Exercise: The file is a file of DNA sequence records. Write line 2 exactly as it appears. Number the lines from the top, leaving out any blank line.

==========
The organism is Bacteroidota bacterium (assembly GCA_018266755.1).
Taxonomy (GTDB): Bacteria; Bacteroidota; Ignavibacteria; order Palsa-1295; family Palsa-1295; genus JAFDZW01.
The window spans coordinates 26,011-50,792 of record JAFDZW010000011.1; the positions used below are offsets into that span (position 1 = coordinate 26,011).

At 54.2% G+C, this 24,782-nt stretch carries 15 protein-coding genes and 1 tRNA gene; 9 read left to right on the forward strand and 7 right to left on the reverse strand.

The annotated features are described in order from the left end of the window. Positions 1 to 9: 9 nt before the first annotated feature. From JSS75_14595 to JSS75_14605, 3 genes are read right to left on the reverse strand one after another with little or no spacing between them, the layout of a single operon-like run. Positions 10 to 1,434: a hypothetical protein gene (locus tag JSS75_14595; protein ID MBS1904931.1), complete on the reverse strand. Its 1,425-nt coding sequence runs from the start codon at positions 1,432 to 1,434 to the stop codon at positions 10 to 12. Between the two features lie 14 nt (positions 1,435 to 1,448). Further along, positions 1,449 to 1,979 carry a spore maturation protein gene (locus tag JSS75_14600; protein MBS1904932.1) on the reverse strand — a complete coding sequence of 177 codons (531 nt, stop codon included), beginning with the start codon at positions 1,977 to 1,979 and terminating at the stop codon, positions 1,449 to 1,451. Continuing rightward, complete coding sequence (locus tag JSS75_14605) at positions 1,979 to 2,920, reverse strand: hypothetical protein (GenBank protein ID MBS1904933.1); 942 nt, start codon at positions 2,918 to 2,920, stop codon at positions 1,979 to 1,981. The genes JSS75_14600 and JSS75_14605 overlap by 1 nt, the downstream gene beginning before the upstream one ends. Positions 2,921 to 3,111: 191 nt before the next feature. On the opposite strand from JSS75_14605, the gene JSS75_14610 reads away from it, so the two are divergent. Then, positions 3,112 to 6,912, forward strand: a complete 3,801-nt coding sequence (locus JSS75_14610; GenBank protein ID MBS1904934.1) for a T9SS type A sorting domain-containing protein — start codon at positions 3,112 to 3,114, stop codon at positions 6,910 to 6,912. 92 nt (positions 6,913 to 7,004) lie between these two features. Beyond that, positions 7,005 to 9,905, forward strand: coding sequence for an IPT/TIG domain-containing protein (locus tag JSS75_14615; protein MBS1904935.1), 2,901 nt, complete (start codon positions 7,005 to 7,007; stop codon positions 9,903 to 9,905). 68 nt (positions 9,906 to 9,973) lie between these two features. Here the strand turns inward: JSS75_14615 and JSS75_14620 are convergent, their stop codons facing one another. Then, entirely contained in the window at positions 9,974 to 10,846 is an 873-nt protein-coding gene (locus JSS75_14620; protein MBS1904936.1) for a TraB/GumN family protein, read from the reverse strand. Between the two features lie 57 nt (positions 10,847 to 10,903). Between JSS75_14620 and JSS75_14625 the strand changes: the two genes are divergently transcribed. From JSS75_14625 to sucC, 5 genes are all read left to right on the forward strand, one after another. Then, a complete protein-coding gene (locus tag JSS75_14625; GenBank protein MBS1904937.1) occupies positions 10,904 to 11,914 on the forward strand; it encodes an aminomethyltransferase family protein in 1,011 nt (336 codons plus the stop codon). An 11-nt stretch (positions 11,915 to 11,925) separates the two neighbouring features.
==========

Taxonomy (GTDB): Bacteria; Bacteroidota; Ignavibacteria; order Palsa-1295; family Palsa-1295; genus JAFDZW01.